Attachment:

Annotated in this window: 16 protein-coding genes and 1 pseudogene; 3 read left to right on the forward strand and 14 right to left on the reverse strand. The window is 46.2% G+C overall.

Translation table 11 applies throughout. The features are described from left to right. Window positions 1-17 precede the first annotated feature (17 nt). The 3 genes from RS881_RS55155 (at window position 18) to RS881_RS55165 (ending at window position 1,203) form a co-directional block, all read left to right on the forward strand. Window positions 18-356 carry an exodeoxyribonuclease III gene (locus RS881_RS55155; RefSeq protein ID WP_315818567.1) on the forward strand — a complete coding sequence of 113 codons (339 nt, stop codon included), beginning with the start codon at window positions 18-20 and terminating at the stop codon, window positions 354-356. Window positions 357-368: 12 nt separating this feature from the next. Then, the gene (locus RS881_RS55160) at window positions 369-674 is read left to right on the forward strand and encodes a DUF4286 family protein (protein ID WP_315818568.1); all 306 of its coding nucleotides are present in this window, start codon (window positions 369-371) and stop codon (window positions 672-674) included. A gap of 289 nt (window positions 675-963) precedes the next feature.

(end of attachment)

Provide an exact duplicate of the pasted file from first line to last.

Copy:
Annotated in this window: 16 protein-coding genes and 1 pseudogene; 3 read left to right on the forward strand and 14 right to left on the reverse strand. The window is 46.2% G+C overall.

Translation table 11 applies throughout. The features are described from left to right. Window positions 1-17 precede the first annotated feature (17 nt). The 3 genes from RS881_RS55155 (at window position 18) to RS881_RS55165 (ending at window position 1,203) form a co-directional block, all read left to right on the forward strand. Window positions 18-356 carry an exodeoxyribonuclease III gene (locus RS881_RS55155; RefSeq protein ID WP_315818567.1) on the forward strand — a complete coding sequence of 113 codons (339 nt, stop codon included), beginning with the start codon at window positions 18-20 and terminating at the stop codon, window positions 354-356. Window positions 357-368: 12 nt separating this feature from the next. Then, the gene (locus RS881_RS55160) at window positions 369-674 is read left to right on the forward strand and encodes a DUF4286 family protein (protein ID WP_315818568.1); all 306 of its coding nucleotides are present in this window, start codon (window positions 369-371) and stop codon (window positions 672-674) included. A gap of 289 nt (window positions 675-963) precedes the next feature.